"Dealing with humans is a very complex task. It takes us as humans many years to grow up and learn all the social etiquette and cues," says Joel Burdick, a professor of mechanical engineering who specializes in robotics at the California Institute of Technology in Pasadena. It will take time to perfect robots capable of understanding human emotions well enough to please people in service roles, says Dr. Burdick.
And, though he expects that robots will have a substantial impact on the service industry, he says that in some cases humans will simply always want to interact with other humans.
But robots have already started their march into the service industry. Though they might not look like robots, automated checkout lines at grocery stores or touch-screen check-in kiosks at airports are the tip of the service industry's robotic revolution.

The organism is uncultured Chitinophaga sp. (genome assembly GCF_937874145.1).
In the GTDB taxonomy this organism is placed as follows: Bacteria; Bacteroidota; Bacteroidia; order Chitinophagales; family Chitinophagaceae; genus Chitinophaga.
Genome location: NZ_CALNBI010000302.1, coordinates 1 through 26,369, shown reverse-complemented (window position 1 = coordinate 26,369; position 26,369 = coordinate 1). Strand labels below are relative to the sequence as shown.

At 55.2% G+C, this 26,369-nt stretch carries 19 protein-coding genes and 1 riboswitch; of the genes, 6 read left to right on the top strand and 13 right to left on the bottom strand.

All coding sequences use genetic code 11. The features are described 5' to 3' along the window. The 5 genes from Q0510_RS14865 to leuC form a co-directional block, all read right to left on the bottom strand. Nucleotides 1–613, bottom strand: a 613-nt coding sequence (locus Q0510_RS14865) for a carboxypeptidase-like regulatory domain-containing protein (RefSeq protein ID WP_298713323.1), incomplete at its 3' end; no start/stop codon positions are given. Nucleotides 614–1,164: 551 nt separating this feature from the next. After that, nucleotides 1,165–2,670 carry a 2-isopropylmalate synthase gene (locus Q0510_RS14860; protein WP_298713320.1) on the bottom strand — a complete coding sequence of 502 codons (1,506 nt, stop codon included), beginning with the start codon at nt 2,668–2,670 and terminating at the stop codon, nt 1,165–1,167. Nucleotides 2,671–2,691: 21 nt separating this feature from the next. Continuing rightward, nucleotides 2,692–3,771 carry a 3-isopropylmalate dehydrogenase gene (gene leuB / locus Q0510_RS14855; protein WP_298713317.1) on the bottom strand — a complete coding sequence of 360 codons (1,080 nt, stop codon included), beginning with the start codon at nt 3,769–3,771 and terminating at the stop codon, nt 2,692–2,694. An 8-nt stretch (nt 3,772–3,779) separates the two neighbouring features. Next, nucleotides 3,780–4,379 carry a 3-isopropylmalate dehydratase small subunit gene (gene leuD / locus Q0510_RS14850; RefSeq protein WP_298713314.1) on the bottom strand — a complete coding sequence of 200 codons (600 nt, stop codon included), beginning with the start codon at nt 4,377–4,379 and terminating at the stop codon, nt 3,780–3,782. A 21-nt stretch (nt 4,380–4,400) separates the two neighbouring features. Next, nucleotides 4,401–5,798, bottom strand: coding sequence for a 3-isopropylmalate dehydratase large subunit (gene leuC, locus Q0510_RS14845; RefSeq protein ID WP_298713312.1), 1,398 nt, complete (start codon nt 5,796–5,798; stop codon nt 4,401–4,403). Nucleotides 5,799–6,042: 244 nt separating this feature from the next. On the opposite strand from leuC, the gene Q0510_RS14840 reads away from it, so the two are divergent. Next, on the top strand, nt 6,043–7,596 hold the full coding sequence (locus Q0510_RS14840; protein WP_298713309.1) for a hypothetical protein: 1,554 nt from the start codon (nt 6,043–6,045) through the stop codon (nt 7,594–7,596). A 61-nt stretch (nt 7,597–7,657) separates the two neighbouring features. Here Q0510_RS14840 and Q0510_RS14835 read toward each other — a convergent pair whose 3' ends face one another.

Already at the hospital
Autonomous mobile robots are starting to appear, as well. In more than 100 hospitals across the US, nurses receive help from robotic "tugs" that tow carts that deliver everything from meals to linens.
Once loaded and given a destination, they can drive through crowded hallways, steering around obstacles and stopping if someone unexpectedly steps in front. If it reaches an impasse, such as a wayward gurney, it automatically calls a help desk, where a technician steers around the obstruction or calls the hospital to ask someone to move the roadblock.